In a Distant Temporal Realm: Mary Lucier at the Kitchen
Mary Lucier at the Kitchen
January 7 through February 27, 2016
512 West 19th Street, between 10th and 11th avenues
New York City, (212) 255-5793
Mary Lucier, who has long worked at the intersection of music and the visual arts, weaves together past and present for her current video installations at the Kitchen, which is marking its forty-fifth anniversary with a series of events and exhibitions. Color Phantoms with Automatic Writing commemorates Lucier’s friend and collaborator, composer Robert Ashley, who died in 2014 and whose production with choreographer Steve Paxton, Quicksand, was concurrently featured on the Kitchen’s stage earlier this month. Revisiting works going back to 1971, Lucier draws on editing techniques of layering and displacement to provide an elegant frame for the Kitchen’s celebration of multimedia research.
Lucier literally introduces the Kitchen’s current programs, with a four-channel work in the theater lobby and a more elaborate installation at the entrance to the second floor gallery. Richly furnished with memorabilia, the upstairs entry recreates the waiting room of a psychoanalyst, with plain wooden chairs randomly arranged in front of a projected video of Ashley in his studio. Layering past and present, Lucier inflects this footage with a sense of loss, covering the projection in a luminous scrim of pixillated snow that evokes its distance in time. An oriental rug that once belonged to Dorothea Tanning leads into the adjoining “office”. Here, where the business of analysis focuses on the recovery of the subconscious, more rugs and cushions create a sense of oriental luxury, while the furnishings, modeled on those of Freud’s office, evoke the era of surrealism: a bookcase of esoteric texts, ethnographic artifacts, and artworks by Max Ernst, Tanning’s husband, set psychoanalysis itself in a distant temporal realm.
As though by magic, the viewer can enter and take his or her place on a magnificent leather couch, where a monitor suspended overhead offers entry into a realm of reverie. Composed in 1971 of slides taken from a moving car and layered with slides of black and white TV programs, Color Phantoms uses gradual dissolves to suggest movement, a sense of immersion indebted to surrealism, which she has developed with changing technologies throughout her career. The dialogue of analysis is displaced onto the soundtrack, in which a man’s and a woman’s voices are overlaid; Ashley, who had a mild form of Tourette’s Syndrome, generated the man’s voice from his own involuntary speech – hence the title, Automatic Writing, which conflates his process of music composition with the surrealist technique. He’s accompanied by electronic sounds and by the voice of a woman who translates his words into French. The analyst’s chair is empty (available to the participant). We are taken out of our internal space and encouraged to project our personal histories into the room’s poetic vagueness, transporting the serious work of analysis into a realm of artistic play.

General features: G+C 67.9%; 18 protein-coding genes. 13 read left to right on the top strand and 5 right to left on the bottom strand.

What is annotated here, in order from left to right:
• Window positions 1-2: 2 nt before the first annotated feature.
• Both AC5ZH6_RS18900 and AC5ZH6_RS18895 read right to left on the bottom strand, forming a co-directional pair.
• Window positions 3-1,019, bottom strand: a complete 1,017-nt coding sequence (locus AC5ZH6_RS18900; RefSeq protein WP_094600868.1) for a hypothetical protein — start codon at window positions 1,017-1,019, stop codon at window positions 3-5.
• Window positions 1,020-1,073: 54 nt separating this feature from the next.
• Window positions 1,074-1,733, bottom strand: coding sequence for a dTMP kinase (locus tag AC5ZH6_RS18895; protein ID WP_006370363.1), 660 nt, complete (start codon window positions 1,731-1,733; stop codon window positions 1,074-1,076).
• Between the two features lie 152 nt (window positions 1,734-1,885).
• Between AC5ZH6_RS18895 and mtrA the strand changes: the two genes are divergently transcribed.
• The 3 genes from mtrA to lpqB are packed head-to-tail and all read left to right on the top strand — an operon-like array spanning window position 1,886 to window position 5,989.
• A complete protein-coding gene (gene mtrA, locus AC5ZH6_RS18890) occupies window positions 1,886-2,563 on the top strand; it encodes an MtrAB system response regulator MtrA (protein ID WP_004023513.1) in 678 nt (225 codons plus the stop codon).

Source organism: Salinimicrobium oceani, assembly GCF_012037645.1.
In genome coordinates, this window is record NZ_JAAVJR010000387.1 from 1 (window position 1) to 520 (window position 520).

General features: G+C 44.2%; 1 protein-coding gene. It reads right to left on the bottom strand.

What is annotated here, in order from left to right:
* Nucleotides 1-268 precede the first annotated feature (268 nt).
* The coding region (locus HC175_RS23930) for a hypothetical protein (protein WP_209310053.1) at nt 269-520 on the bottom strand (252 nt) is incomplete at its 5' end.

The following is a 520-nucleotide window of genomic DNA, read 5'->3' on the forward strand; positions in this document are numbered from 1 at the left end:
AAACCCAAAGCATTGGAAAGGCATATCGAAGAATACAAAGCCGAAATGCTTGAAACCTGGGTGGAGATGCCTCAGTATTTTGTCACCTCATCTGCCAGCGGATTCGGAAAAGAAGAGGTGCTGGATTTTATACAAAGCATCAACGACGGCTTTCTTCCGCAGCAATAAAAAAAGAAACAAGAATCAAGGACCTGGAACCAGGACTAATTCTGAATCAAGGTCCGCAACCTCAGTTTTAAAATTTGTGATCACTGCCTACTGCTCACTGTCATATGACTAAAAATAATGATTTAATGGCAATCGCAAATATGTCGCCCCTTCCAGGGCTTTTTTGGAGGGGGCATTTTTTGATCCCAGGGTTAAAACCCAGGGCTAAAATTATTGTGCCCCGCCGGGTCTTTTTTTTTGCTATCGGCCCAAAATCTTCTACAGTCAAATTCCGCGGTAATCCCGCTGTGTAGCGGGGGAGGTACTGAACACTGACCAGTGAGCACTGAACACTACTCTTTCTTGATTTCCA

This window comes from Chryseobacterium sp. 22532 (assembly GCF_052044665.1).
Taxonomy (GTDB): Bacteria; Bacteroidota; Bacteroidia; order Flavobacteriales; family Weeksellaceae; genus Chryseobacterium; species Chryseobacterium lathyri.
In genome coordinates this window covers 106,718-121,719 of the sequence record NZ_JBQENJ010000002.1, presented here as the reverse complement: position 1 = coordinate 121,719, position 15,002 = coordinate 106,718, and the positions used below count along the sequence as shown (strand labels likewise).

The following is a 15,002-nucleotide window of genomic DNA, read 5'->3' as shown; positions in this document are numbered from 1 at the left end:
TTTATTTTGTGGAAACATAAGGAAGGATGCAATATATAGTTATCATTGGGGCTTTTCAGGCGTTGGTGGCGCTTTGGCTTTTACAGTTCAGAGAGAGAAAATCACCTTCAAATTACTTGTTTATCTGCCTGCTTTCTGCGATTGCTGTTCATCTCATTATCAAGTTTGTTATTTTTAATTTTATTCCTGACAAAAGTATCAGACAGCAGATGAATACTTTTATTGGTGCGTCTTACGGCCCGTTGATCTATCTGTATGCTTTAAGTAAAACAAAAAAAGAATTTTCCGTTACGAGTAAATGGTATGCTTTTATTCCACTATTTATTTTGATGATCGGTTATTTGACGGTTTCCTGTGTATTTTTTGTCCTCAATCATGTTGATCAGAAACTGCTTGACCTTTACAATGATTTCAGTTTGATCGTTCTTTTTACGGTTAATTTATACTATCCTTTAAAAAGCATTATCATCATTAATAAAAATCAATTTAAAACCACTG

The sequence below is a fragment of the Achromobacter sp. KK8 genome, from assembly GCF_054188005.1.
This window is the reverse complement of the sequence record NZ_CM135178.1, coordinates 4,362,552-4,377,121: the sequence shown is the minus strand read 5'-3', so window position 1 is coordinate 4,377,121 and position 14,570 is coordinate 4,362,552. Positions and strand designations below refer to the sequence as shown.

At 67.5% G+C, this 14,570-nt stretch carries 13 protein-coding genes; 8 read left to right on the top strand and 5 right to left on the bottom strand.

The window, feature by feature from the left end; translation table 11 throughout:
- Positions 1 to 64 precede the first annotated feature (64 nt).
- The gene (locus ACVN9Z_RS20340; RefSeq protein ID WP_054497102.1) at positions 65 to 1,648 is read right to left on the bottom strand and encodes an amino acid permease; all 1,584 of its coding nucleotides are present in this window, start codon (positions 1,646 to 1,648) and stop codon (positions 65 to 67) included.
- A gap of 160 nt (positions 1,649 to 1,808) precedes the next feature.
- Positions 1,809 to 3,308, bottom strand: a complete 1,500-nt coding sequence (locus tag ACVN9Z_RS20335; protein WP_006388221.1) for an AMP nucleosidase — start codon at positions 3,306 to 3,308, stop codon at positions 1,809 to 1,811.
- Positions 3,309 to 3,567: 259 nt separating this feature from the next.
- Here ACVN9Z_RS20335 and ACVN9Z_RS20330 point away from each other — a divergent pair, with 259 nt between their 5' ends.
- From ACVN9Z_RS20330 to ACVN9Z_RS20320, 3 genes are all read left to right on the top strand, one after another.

In the downstairs lobby, Trial, a four-channel video, revisits Lucier’s 1974 footage of Ashley in performance with Merce Cunningham and his dancers at Cunningham’s studio. With characteristic openness, Cunningham accepted Ashley’s loosely scripted theater piece, The Trial of Anne Opie Wehrer and Unknown Accomplices for Crimes Against Humanity, as “decor” for his dancers, and welcomed Lucier and her video camera on stage. Through the lens, all is fragmentary, elusive. In a compression of space and time, Lucier directs the camera at a mirror at the end of the studio, in which Ashley and Anne Wehrer appear as reflections, seen from behind; Cunningham and his dancers also appear as reflections, but occasionally cross in front of the mirror. Sound consists of the couple’s indistinct conversation and ambient noise. The woman speaks constantly; they smoke and drink, kiss, and finally end up on the floor, as Ashley falls from his chair and his partner continues her conversation. Lucier moves back and forth from close-up to long shot, but these are projected here side by side, as though occurring simultaneously. The enigmatic austerity of the Cunningham event contrasts with the ornateness of Lucier’s upstairs installation, yet the reworking of old footage in both cases resembles the process of analysis, bringing lost materials to the surface as fodder for current investigation.
Back upstairs, From Minimalism into Algorithm extends this process. A group exhibition created by the Kitchen’s curatorial team, it juxtaposes, among other things, a plate of steel by Donald Judd, a video of Lucinda Childs dancing to Philip Glass’s music, multi-hued mounds built by termites provided with colored sand by Agnieszka Kurant, and labor-intensive paintings of paint made by Paul Sietsema. It proposes that the chance operations of Cage and Cunningham and the repetitive iterations of minimalism can offer a bridge to art in the digital age. Lucier’s story-telling instincts supply a context for this resurgence of primal materials, as she weaves installation, video and sound into personal and collective narratives that stimulate reflection on the Kitchen’s history. At forty-five, it’s become an institution, but, with experimental ambitions intact, it cultivates awareness of the past with an eye out for new possibilities.